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Consumer Trends

Online back to school shopping: 2014 outlook and digital tactics to watch

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Online consumer spending outlook

Second in sales only to the winter holidays for many retailers, the back to school (BTS) and back to college (BTC) shopping season already is underway. According to the latest consumer survey conducted by Prosper Insights & Analytics, both BTS and BTC shoppers plan to spend a bit more this year than last: 

  • Well over one-third of BTS shoppers expect to make some portion of their purchases online, as do 45 percent of BTC shoppers. That said, sizeable numbers of BTS and BTC shoppers also anticipate shopping in department stores, clothing stores, discount stores, office supply, clothing stores and other locations.
  • As some of the biggest ticket items on shopping lists, electronics and computer-related equipment will command the lion’s share of spend: Online BTS shoppers expect to spend an average of $330, somewhat more than online BTC shoppers’ average of $309. Clothing, shoes and school suppliers are also on shopping lists this summer, among other items. 
  • Smartphones and tablets will figure heavily in shopping. More than half of BTS shoppers who own a smartphone plan to use this device to research products and compare prices, four in 10 will look up retailer information and 37 percent will redeem coupons and purchase products. Tablets will also be tapped for many of these same activities: Three of five online BTS shoppers who own a tablet anticipate researching products and comparing prices, while nearly half expect to purchase products. 

As online BTS and BTS shoppers look for inspiration online, visual imagery and user-generated content can be powerful influence factors as they choose products and whom they want to buy from.  Some ideas we’ve been watching include: 

User-generated content and images. Following in the footsteps of Burberry’s “Art of the Trench” campaign to engage customers, Sephora launched the “Beauty Board” this year for customers to post photos of themselves wearing products. Posts include links to specific products used in the photo to help customers buy and emulate that look.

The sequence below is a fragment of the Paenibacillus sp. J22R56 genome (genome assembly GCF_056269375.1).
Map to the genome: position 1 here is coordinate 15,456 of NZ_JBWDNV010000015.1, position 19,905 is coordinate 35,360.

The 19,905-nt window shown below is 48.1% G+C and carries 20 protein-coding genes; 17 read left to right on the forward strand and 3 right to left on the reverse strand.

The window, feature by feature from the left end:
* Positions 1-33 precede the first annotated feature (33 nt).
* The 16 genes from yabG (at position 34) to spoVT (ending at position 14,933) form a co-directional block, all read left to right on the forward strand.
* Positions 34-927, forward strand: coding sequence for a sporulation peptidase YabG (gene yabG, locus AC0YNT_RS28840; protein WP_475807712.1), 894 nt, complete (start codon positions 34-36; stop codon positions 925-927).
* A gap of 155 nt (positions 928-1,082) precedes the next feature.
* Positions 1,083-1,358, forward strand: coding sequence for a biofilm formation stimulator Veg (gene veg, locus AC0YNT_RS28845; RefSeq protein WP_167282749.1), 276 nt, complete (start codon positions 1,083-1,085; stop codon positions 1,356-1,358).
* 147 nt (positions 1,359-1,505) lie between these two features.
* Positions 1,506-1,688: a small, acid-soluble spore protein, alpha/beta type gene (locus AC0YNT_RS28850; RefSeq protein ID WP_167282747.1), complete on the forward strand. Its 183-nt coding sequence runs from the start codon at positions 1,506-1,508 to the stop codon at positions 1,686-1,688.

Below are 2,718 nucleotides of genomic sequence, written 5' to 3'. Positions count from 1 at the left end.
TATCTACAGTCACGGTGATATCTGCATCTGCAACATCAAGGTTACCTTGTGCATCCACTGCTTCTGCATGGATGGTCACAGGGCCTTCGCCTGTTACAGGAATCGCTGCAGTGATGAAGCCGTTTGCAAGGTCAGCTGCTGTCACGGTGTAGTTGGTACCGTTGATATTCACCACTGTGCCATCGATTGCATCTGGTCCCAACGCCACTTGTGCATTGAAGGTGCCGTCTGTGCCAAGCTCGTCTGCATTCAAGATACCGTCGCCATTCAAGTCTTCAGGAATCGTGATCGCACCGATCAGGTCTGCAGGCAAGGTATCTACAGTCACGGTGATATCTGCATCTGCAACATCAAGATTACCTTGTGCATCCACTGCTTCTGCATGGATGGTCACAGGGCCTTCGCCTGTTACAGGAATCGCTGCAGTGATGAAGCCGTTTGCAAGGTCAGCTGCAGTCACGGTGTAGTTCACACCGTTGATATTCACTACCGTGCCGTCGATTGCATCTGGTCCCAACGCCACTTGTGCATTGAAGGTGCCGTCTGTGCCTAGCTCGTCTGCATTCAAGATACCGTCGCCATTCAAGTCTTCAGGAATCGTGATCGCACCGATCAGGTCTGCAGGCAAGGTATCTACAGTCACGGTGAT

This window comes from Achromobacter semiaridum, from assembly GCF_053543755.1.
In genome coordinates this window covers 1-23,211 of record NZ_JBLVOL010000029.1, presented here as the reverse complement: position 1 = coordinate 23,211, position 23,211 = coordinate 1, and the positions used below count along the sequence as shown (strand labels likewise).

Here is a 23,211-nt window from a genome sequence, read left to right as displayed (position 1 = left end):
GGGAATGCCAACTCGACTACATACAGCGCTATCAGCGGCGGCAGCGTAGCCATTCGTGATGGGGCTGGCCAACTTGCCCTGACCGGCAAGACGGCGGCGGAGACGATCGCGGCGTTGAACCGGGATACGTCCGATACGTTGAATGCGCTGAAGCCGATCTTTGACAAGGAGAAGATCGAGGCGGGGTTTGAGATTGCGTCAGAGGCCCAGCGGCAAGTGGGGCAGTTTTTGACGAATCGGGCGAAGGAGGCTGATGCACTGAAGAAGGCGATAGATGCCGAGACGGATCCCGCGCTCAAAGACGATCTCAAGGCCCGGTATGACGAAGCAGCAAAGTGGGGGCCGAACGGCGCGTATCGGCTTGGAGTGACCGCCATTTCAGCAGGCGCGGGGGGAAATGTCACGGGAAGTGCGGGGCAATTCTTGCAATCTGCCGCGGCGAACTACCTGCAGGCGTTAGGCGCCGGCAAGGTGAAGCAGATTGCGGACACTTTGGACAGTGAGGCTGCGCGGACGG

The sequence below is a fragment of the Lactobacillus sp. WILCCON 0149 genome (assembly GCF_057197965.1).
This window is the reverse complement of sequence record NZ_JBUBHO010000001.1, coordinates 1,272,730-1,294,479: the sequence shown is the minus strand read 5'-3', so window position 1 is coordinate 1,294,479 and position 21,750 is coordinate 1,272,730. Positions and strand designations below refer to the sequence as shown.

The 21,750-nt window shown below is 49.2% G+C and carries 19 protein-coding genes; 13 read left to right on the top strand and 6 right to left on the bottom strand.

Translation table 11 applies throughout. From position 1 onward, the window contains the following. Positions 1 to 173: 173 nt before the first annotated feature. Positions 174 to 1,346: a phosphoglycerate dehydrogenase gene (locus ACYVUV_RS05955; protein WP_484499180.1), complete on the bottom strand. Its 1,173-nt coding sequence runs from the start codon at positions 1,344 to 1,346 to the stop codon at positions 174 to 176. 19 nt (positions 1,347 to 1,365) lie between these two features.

Vine.  Lowe’s created the Vine series “Fix in Six,” showcasing quick “clever improvements” such as hanging a gallery of pictures, organizing rolls of gift ribbon and keeping squirrels away from bird feeder contents. At just six seconds in length, “the looping aspect of Vine means people will often watch a video multiple times,” Twitter’s head of content strategy has noted, so companies should “think about how that looping effect can help tell a story or spotlight a product.”  

Instagram. Nordstrom recently created a microsite to help its Instagram followers jump directly from a posted product to the site for further exploration. This site aggregates multiple “Instagram Picks” and helps the follower make the leap to additional product information, user reviews and point of purchase.  As another example of social merchandising, IKEA Russia this month rolled out a “pseudo-site catalog” within Instagram for its Millennials-targeted PS product line. 

Visit the Retail Library to see the full BTS and BTC consumer survey results. What visual methods are you using to engage back to school and back to college shoppers this year? Share yours in the comments. 

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